Community Name: Hay River
Traditional Name: Xatl'o Dehe (hay river)
Electoral Districts: Hay River South, Hay River North
Members of the Legislative Assembly:
Jane Groenewegen, Hay River South
Robert Bouchard,Hay River North
Member of Parliament: Dennis Bevington
Senator: Nick G. Sibbeston
His Worship Mayor Kelly Schofield
Town of Hay River
73 Woodland Drive
Hay River, NT X0E 1G2
Location: Hay River is on the south shore of Great Slave Lake on the mouth of the Hay River at 60'51'N latitude and 115'44'W longitude and is 200 air km southwest of Yellowknife and 134 km from the Alberta border via the Mackenzie Highway.
Population: 3,724 (NWT Bureau of Statistics, 2010)
Languages: South Slavey, Chipewyan, Michif, English
Access: The community is both accessible by road and air year round with scheduled air service operating daily.
History: The Long Spear people from the western plains were the first inhabitants of the area dating back to 7,000 years B.C. however the occupation site then was the area known today as the Hay River Reserve. Nothing of permanence was constructed.
The community of Hay River first appears on maps in 1854 but no permanent structures were built until 1868 when the Hudson Bay Company established a post and the Roman Catholic Mission coming a year later. The Post operated intermittently until 1892 and marked the start of continuous European occupation of the site. An Anglican Mission was built in 1894 and attracted by excellent fishing the Slavey people gathered in the area. Soon a school and nursing station were constructed by missionaries, the RCMP opened a detachment in 1925 and a hospital followed. Houses were built on Vale Island in 1939 and by 1940 the community had become an educational centre, fishing village and a minor trading post. The west channel grew in importance and became a distribution point for goods being sent to Yellowknife and beyond. A gravel road was built by the Federal Government in 1946-47 from Grimshaw, Alberta to Hay River. More buildings soon followed however severe floods in 1951 and 1962 caused much damage to the community as both required almost the entire population to be evacuated.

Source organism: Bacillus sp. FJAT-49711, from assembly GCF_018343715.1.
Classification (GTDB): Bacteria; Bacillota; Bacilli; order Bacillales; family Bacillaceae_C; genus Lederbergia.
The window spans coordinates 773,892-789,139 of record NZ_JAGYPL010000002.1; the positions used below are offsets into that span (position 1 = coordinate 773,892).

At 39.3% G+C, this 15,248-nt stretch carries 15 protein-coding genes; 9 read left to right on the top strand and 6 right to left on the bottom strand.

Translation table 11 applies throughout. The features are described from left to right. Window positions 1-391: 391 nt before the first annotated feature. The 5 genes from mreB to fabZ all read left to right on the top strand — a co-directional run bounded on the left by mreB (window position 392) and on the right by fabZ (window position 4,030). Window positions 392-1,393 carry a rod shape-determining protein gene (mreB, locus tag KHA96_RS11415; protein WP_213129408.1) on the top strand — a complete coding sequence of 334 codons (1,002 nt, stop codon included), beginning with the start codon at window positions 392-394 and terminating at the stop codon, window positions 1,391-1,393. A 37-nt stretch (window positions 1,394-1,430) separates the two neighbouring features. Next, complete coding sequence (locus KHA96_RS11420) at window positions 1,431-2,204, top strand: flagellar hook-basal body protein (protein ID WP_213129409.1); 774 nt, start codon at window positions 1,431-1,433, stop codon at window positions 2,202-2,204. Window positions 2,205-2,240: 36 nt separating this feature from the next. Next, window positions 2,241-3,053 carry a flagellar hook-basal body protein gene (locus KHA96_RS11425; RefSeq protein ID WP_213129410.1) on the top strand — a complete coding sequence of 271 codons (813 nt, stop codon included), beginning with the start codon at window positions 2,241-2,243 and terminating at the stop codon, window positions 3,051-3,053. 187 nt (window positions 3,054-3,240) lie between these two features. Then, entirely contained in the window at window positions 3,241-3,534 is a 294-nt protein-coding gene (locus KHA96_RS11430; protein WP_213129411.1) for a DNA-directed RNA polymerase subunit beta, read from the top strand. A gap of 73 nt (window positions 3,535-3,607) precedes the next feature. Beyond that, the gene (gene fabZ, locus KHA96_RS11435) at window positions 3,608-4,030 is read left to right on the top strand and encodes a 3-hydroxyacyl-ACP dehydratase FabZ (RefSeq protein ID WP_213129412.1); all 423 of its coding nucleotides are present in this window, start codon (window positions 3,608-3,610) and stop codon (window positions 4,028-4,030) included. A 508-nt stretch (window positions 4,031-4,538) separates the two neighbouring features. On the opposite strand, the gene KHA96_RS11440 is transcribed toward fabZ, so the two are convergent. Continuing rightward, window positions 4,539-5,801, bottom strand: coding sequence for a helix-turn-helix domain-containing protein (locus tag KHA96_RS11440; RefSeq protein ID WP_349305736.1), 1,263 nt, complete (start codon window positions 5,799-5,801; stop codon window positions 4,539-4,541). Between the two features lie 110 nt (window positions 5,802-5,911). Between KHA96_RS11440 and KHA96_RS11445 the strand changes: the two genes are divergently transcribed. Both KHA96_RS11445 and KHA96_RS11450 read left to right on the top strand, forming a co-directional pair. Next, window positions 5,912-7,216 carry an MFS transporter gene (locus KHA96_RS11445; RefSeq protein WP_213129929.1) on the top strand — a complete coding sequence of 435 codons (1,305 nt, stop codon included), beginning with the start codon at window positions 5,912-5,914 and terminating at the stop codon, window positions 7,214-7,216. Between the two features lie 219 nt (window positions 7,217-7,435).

In response a new community site on the mainland (higher ground) was developed and in the 1960s and 1970s the local economy expanded and Hay River became known as the "Hub of the North." It was hoped that with the opening of the mine in nearby Pine Point and the completion of the Great Slave Railway in 1964 that the Mackenzie Valley Pipeline system would develop but in 1975 a lack of commitment to the pipeline ended development in that area.
Today Hay River is the origin of most barge travel in the NWT and depends on the transportation/communication industry, commercial fishing, government, commercial logging, local businesses and services and market gardening for its economy. Tourism and Slavey arts and crafts are also important.
Today the Hay River Reserve is located across the river from the main community. The reserve is predominantly inhabited by Slavey Dene and is represented in the Legislative Assembly by Michael McLeod, MLA for the Deh Cho.